A whole bunch of them, and I’ll just run through them quickly. But I want to make sure to get through each one so you have kind of a comprehensive sense of what’s out there. Well, okay, remember that study where they were stuffing 3 handfuls of peanuts in their face every day and still didn’t gain the expected weight? 

Well, nut calories may not count as much, but candy calories do. Two weeks of overfeeding with candy increases body weight, but the same amount of calories of nuts did not. So these peanuts may not make you gain weight, but these peanuts may. Then came pistachios versus pretzels. 

The same amount of calories, but a significantly greater drop in body mass index in the pistachio group. In 2012 there was another pistachio study. Subjects were randomized to consume either the recommended daily serving of 42 grams of pistachios. That’s about 73 pistachios a day versus a higher daily serving of about 121 pistachios a day or no pistachios for 12 weeks. Whoa, over a hundred nuts a day? They must have been packing on the pounds. Nope! 

30,000 Calories Of Nuts Just Disappeared?!

Which is which? Does it matter? Can you even tell the zero nuts-a-day group from the 121 nuts-a-day groups? How did 30,000 calories per person disappear? A cross-sectional study between nut intake and fatness: the skinniest people ate the most nuts, the fattest people ate the least nuts. Nut consumption was associated with a lower body mass index and meat consumption was associated with a higher body mass index. 

Nuts Effects On Your Waistline

In terms of peoples’ waistlines: those eating the most nuts and vegetables had the slimmest waist, and those eating the most meat and meat products, the widest waists. They even calculated that each daily handful of nuts was associated with a 2 centimeter slimmer waist. The same thing found here in the US. Eating just a quarter ounce of nuts or more was associated with a significantly lower risk of being overweight and obese though this was just for adults, there may be an opposite relationship with children, and you can see the tree nuts and nut butter appeared to do better than when you include the peanuts and peanut butter.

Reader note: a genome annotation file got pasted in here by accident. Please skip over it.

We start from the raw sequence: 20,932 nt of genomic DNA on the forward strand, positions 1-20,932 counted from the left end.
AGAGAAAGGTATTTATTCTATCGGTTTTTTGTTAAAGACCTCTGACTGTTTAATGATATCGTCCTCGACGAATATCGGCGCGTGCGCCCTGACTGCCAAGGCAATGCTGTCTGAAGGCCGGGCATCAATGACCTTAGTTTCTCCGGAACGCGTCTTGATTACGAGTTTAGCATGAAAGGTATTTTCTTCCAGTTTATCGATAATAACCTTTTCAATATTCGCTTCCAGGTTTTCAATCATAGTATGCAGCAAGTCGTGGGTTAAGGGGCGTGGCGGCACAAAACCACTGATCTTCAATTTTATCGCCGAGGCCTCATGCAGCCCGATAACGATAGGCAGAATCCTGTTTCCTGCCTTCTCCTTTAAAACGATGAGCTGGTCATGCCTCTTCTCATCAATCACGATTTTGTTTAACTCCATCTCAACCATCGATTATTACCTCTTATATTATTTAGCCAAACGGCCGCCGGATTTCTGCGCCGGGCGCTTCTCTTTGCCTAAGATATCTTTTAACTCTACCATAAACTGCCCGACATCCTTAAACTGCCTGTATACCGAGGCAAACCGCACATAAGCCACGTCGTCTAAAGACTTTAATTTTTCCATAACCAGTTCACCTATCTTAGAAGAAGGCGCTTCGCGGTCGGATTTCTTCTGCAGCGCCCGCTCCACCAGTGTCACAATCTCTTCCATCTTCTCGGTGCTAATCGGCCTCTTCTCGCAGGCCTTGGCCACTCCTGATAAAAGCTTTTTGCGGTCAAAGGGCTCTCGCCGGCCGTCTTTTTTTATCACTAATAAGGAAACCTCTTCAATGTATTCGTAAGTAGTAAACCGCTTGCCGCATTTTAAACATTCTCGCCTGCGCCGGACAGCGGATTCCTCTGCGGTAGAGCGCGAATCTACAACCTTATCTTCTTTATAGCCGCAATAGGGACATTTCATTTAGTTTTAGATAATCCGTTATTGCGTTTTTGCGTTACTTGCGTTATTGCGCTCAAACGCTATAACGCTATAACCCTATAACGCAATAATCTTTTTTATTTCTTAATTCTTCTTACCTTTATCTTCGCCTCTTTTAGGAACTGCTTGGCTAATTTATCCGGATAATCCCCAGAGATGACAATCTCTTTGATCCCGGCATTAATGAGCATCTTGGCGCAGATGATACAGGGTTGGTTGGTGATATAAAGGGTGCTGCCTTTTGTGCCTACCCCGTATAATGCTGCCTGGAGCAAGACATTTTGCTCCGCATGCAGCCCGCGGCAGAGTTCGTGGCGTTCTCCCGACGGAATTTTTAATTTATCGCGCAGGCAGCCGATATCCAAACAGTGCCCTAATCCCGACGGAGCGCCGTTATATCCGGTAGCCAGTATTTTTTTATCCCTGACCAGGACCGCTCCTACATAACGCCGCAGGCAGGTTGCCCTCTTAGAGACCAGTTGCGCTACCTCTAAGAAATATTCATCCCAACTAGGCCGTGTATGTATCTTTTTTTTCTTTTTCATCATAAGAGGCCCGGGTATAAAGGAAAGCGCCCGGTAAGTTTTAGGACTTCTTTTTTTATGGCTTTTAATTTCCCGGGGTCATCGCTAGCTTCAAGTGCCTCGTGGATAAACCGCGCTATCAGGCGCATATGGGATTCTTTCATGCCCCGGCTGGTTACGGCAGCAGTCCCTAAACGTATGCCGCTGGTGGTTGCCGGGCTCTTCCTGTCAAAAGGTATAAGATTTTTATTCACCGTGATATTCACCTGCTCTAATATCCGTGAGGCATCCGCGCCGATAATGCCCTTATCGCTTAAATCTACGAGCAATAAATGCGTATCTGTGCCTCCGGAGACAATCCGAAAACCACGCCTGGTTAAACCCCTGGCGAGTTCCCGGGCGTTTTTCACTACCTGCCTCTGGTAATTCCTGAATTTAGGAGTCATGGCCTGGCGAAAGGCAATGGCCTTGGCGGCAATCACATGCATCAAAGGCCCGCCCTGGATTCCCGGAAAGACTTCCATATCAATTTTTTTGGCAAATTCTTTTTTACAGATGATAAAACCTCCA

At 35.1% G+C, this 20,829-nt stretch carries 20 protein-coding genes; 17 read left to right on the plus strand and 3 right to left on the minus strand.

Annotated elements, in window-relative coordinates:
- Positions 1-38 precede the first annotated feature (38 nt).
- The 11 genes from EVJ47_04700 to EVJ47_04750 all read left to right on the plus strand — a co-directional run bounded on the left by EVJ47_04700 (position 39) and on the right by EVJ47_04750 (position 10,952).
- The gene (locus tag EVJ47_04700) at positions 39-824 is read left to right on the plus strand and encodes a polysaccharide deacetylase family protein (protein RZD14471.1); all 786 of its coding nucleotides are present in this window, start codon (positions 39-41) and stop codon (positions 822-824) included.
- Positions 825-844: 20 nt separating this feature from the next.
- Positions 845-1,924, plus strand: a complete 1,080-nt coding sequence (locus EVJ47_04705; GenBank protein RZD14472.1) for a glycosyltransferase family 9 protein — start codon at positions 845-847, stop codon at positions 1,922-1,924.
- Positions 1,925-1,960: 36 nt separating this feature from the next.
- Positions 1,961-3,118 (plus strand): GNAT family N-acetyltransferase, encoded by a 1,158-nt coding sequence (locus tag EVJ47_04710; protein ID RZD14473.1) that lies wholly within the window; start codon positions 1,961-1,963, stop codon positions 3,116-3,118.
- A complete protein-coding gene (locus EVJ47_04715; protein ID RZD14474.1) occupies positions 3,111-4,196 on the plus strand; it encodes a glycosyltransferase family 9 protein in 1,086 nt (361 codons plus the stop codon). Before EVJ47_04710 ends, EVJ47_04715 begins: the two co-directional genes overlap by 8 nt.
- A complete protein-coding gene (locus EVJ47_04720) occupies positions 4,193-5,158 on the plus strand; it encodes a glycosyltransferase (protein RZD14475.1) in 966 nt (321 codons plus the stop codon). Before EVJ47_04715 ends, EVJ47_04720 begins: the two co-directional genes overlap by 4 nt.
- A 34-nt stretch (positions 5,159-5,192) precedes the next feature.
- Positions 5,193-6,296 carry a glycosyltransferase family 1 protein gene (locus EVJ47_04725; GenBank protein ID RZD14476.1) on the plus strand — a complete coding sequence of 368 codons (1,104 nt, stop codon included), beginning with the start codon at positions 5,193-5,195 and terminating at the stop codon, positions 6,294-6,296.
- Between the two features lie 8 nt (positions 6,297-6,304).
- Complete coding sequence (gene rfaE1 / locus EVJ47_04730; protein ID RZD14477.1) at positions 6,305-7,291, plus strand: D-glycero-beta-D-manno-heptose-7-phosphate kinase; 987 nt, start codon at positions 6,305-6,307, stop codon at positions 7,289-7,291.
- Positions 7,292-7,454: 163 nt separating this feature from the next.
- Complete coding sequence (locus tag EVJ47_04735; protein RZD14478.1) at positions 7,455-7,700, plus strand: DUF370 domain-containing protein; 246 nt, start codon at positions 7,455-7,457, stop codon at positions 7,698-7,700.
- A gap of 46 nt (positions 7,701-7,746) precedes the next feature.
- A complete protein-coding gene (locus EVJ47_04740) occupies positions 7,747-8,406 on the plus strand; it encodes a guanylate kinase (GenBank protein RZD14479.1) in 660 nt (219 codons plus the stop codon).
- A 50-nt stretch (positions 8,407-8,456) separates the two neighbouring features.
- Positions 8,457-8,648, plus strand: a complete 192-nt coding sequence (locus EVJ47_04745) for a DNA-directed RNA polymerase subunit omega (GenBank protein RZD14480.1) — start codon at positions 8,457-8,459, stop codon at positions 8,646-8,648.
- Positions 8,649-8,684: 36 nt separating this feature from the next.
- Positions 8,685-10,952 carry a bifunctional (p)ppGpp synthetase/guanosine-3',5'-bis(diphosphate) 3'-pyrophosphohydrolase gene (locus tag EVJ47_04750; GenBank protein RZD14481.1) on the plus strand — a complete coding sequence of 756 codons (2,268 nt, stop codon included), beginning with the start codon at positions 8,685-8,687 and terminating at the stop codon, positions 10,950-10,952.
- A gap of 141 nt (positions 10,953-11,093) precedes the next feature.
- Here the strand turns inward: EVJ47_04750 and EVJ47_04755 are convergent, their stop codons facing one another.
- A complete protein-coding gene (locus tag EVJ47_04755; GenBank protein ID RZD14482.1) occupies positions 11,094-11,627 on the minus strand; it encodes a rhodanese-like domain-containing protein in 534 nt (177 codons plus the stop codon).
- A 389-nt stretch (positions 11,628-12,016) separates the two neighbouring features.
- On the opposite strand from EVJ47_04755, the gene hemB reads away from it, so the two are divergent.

Harvard Research

Then came more Harvard action published in the New England Journal of Medicine. Weight gain most associated with junk food intake: potato chips, french fries, soda pop, and meat, and weight loss most associated with vegetables, nuts, whole grains, fruits, and, surprisingly, yogurt (they think it may be due to the probiotics). The investigators conclude that minimally processed foods such as nuts, fruits, vegetables, and whole grains should be increased. Indeed global epidemics of obesity and chronic disease amplify both the health and economic imperatives of altering current agricultural and food-industry priorities. Many small dietary and lifestyle changes together can make a big difference – for good, bad or good. And for nuts, it was good. 

Here’s the latest review on nuts published in 2012 (we’re finally getting to the end. Sorry for this long video.) which concluded: in human supplementation studies, nuts have been shown to improve cholesterol and arterial function and reduce inflammation all without causing weight gain. 

And finally, three last papers published not just in 2012; but actually in August 2012. The first was a comparison of a low-calorie diet with or without nuts; and though it first looked like the nut-free diet was going to win out by the end of the study (18 months), no significant difference was found. Then two weeks ago another cross-sectional study: meat, soda, and cake were associated with the highest BMI, and nut consumption with the lowest. 

Similar to what was concluded in the latest review on food and long-time weight change over time. They looked at all the best studies published over the last 12 years, and what did they find? They found two main things: probable evidence for high intake of dietary fiber and nuts predicting less weight gain over time and for high intake of meat predicting more weight gain. The bottom line is that so far every single study in which they added nuts to peoples’ diets without trying to restrict calories failed to show the expected weight gain, whether it was just less than predicted no weight gain at all or they even lost weight. 

So what happened to the missing calories? Well, the mystery has been solved. Th pistachio principle and the fecal excretion theory. On Tuesday they were put to the test. On Wednesday I explored the dietary compensation theory and by Thursday, we had figured it out. Part of the trick seemed to be that nuts boosted fat burning within the body. But how? Well, it could be the arginine or (spoiler alert) the flavonoid phytonutrients.